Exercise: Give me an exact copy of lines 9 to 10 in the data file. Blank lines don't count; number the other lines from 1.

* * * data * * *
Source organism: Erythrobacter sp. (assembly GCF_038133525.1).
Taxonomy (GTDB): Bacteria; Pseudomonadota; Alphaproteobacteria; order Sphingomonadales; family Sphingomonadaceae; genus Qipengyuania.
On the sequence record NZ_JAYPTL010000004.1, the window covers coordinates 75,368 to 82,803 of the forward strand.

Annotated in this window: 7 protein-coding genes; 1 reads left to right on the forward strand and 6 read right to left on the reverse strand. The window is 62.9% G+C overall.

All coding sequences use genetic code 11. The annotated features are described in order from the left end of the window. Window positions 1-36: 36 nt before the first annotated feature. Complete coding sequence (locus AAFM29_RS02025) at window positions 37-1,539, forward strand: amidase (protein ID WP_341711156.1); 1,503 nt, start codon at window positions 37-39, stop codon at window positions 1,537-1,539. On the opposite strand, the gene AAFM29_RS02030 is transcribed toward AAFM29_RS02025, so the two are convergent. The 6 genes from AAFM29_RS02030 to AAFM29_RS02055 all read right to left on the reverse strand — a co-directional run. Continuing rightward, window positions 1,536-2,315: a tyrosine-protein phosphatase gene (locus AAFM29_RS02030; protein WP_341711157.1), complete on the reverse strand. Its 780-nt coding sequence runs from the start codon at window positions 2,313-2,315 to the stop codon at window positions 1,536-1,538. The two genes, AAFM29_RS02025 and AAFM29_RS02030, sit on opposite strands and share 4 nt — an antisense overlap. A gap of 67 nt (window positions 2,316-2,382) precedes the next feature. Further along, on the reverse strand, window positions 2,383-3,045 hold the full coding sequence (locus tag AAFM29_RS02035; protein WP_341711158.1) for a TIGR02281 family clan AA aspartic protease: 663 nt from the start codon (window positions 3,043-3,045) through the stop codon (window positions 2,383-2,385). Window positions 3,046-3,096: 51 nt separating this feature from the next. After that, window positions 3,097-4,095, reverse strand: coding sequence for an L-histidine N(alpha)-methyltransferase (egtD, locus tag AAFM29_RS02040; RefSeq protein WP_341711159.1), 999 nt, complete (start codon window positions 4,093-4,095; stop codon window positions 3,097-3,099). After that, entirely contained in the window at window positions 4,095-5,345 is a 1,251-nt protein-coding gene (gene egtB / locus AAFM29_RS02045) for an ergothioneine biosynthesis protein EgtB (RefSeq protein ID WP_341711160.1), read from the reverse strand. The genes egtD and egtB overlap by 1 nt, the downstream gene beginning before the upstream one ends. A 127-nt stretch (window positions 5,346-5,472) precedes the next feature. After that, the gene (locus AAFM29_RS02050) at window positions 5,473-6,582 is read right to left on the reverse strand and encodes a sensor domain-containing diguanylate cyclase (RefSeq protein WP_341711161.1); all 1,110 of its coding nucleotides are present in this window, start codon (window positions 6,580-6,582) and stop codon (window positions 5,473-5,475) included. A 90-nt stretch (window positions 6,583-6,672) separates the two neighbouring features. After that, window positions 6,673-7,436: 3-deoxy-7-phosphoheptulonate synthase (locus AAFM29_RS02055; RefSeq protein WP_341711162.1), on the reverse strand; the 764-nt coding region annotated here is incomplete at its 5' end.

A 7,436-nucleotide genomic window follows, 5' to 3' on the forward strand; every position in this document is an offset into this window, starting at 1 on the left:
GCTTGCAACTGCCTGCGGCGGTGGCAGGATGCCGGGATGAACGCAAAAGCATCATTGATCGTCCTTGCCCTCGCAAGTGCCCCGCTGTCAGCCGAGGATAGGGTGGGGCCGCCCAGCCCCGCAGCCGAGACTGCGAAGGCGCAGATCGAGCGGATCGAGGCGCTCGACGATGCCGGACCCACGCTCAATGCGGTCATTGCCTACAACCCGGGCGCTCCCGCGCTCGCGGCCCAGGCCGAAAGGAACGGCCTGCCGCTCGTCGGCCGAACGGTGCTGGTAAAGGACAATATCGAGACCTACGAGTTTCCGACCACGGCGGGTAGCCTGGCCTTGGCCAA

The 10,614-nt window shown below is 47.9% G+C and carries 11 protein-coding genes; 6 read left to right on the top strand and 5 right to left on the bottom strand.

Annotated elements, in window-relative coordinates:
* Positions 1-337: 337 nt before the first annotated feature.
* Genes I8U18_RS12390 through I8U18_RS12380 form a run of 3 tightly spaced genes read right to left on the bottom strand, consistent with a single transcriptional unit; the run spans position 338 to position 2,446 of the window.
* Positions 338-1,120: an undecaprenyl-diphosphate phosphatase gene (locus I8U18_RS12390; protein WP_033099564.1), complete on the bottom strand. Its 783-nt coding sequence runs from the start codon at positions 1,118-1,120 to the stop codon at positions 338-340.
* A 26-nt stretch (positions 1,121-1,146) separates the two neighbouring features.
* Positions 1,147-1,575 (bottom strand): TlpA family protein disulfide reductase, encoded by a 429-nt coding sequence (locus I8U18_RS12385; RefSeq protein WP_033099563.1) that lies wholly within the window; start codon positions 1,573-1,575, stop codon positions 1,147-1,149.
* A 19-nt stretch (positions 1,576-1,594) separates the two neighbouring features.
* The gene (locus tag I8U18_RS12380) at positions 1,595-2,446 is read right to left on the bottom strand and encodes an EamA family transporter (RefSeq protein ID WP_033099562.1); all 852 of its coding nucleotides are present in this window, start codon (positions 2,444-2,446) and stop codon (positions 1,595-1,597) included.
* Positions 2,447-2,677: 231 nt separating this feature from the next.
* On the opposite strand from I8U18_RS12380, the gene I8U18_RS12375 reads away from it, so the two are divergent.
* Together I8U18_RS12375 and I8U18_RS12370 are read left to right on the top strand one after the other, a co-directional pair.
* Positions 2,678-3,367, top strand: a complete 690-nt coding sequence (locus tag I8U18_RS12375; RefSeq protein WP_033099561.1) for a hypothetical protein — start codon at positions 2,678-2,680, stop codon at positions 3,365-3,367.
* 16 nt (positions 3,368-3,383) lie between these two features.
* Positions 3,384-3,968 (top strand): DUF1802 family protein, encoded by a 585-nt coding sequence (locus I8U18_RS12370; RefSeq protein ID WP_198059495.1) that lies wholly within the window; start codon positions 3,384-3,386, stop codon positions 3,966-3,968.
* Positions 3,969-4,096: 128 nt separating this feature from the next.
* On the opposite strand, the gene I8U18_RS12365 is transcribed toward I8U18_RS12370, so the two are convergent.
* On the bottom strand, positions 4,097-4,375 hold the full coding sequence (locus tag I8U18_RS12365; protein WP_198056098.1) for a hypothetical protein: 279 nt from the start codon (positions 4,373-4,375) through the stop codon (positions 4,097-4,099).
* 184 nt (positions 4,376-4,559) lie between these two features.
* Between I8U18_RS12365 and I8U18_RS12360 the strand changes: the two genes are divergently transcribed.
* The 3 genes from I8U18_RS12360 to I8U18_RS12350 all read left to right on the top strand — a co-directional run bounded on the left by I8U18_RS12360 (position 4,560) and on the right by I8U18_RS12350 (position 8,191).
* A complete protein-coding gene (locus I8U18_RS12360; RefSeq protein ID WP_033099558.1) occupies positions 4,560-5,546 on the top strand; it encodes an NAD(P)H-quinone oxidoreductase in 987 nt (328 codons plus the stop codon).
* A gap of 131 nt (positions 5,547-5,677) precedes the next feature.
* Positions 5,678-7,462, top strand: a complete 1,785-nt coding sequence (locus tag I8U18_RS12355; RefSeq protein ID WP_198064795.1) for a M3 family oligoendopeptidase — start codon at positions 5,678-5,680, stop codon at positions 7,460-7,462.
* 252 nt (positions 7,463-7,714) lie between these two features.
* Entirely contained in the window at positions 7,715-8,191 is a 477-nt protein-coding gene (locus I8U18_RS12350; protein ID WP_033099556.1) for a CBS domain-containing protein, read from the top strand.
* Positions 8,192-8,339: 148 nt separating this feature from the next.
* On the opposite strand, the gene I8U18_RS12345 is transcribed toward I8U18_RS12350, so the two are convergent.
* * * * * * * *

Annotated elements, in window-relative coordinates:
* Positions 1-337: 337 nt before the first annotated feature.